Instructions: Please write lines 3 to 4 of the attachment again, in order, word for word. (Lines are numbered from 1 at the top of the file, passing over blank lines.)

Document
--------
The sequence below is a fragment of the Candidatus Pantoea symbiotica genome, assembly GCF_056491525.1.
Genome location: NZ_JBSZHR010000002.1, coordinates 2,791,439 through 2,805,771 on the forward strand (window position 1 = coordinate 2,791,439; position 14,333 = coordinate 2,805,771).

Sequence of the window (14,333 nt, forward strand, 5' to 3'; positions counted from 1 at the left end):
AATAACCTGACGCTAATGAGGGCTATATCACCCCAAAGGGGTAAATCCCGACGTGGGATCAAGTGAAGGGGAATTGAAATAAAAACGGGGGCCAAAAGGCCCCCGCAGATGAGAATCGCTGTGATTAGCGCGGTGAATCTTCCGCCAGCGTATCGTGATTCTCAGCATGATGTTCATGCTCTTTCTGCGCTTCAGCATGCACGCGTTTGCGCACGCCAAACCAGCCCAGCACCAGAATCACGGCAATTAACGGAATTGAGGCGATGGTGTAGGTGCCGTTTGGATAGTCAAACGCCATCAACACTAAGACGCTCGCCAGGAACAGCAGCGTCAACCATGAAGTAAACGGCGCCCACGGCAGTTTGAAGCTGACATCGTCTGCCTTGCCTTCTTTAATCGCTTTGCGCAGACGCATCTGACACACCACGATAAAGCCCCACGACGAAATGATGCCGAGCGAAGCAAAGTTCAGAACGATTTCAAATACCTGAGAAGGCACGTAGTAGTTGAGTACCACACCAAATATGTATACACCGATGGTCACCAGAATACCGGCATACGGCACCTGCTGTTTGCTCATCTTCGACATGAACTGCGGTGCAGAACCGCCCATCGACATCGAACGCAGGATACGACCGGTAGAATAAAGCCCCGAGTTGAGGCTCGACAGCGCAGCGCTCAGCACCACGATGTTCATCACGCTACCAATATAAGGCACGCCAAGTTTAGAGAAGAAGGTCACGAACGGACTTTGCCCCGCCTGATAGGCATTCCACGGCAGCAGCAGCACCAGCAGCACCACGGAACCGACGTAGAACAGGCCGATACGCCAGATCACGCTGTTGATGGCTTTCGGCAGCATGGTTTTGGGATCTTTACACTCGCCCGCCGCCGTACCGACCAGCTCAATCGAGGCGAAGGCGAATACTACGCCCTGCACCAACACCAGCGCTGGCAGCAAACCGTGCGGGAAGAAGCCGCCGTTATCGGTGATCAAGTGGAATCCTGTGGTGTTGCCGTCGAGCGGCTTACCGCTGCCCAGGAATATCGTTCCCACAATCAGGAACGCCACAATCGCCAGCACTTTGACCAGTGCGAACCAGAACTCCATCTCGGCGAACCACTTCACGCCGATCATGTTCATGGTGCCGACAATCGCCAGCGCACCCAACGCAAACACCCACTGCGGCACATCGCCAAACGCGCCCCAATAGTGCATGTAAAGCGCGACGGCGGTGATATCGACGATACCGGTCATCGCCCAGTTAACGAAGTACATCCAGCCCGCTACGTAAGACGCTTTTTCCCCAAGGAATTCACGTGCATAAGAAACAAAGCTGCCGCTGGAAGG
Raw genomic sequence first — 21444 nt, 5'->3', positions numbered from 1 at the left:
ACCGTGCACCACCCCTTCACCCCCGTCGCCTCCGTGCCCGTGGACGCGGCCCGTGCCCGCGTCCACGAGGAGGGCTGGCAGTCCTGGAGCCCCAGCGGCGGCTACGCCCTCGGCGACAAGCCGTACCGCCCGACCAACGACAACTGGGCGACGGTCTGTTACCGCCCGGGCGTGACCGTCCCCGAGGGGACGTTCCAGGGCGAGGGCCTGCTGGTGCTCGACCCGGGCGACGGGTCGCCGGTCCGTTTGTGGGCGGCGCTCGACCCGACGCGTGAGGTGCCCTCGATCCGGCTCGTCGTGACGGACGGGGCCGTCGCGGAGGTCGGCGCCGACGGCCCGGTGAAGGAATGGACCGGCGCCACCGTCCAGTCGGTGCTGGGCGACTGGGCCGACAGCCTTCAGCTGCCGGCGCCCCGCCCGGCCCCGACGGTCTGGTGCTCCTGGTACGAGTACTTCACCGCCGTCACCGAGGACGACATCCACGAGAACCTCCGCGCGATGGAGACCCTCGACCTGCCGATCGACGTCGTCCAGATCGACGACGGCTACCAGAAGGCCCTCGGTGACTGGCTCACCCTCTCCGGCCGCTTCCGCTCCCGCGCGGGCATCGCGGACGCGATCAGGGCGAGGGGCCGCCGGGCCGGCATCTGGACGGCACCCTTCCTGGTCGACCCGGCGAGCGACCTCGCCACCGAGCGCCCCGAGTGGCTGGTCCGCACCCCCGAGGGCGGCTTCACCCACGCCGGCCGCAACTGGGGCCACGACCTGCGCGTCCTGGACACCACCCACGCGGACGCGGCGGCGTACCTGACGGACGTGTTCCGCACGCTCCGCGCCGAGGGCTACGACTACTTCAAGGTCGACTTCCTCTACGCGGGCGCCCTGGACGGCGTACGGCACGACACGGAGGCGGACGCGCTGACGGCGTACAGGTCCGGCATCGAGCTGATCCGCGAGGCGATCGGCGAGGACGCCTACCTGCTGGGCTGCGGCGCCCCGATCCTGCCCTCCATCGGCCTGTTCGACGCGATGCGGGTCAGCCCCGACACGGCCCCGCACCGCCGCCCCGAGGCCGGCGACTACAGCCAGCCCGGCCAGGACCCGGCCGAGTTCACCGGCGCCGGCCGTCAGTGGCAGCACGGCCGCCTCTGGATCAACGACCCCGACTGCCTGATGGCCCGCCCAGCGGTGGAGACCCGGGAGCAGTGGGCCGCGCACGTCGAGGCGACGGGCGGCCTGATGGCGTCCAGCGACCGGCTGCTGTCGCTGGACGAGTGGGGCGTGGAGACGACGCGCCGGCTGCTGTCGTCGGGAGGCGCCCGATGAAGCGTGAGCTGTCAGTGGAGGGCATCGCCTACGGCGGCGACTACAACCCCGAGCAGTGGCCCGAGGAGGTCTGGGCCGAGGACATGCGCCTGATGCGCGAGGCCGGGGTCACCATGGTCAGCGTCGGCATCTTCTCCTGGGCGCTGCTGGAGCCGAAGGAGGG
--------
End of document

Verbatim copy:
Sequence of the window (14,333 nt, forward strand, 5' to 3'; positions counted from 1 at the left end):
AATAACCTGACGCTAATGAGGGCTATATCACCCCAAAGGGGTAAATCCCGACGTGGGATCAAGTGAAGGGGAATTGAAATAAAAACGGGGGCCAAAAGGCCCCCGCAGATGAGAATCGCTGTGATTAGCGCGGTGAATCTTCCGCCAGCGTATCGTGATTCTCAGCATGATGTTCATGCTCTTTCTGCGCTTCAGCATGCACGCGTTTGCGCACGCCAAACCAGCCCAGCACCAGAATCACGGCAATTAACGGAATTGAGGCGATGGTGTAGGTGCCGTTTGGATAGTCAAACGCCATCAACACTAAGACGCTCGCCAGGAACAGCAGCGTCAACCATGAAGTAAACGGCGCCCACGGCAGTTTGAAGCTGACATCGTCTGCCTTGCCTTCTTTAATCGCTTTGCGCAGACGCATCTGACACACCACGATAAAGCCCCACGACGAAATGATGCCGAGCGAAGCAAAGTTCAGAACGATTTCAAATACCTGAGAAGGCACGTAGTAGTTGAGTACCACACCAAATATGTATACACCGATGGTCACCAGAATACCGGCATACGGCACCTGCTGTTTGCTCATCTTCGACATGAACTGCGGTGCAGAACCGCCCATCGACATCGAACGCAGGATACGACCGGTAGAATAAAGCCCCGAGTTGAGGCTCGACAGCGCAGCGCTCAGCACCACGATGTTCATCACGCTACCAATATAAGGCACGCCAAGTTTAGAGAAGAAGGTCACGAACGGACTTTGCCCCGCCTGATAGGCATTCCACGGCAGCAGCAGCACCAGCAGCACCACGGAACCGACGTAGAACAGGCCGATACGCCAGATCACGCTGTTGATGGCTTTCGGCAGCATGGTTTTGGGATCTTTACACTCGCCCGCCGCCGTACCGACCAGCTCAATCGAGGCGAAGGCGAATACTACGCCCTGCACCAACACCAGCGCTGGCAGCAAACCGTGCGGGAAGAAGCCGCCGTTATCGGTGATCAAGTGGAATCCTGTGGTGTTGCCGTCGAGCGGCTTACCGCTGCCCAGGAATATCGTTCCCACAATCAGGAACGCCACAATCGCCAGCACTTTGACCAGTGCGAACCAGAACTCCATCTCGGCGAACCACTTCACGCCGATCATGTTCATGGTGCCGACAATCGCCAGCGCACCCAACGCAAACACCCACTGCGGCACATCGCCAAACGCGCCCCAATAGTGCATGTAAAGCGCGACGGCGGTGATATCGACGATACCGGTCATCGCCCAGTTAACGAAGTACATCCAGCCCGCTACGTAAGACGCTTTTTCCCCAAGGAATTCACGTGCATAAGAAACAAAGCTGCCGCTGGAAGG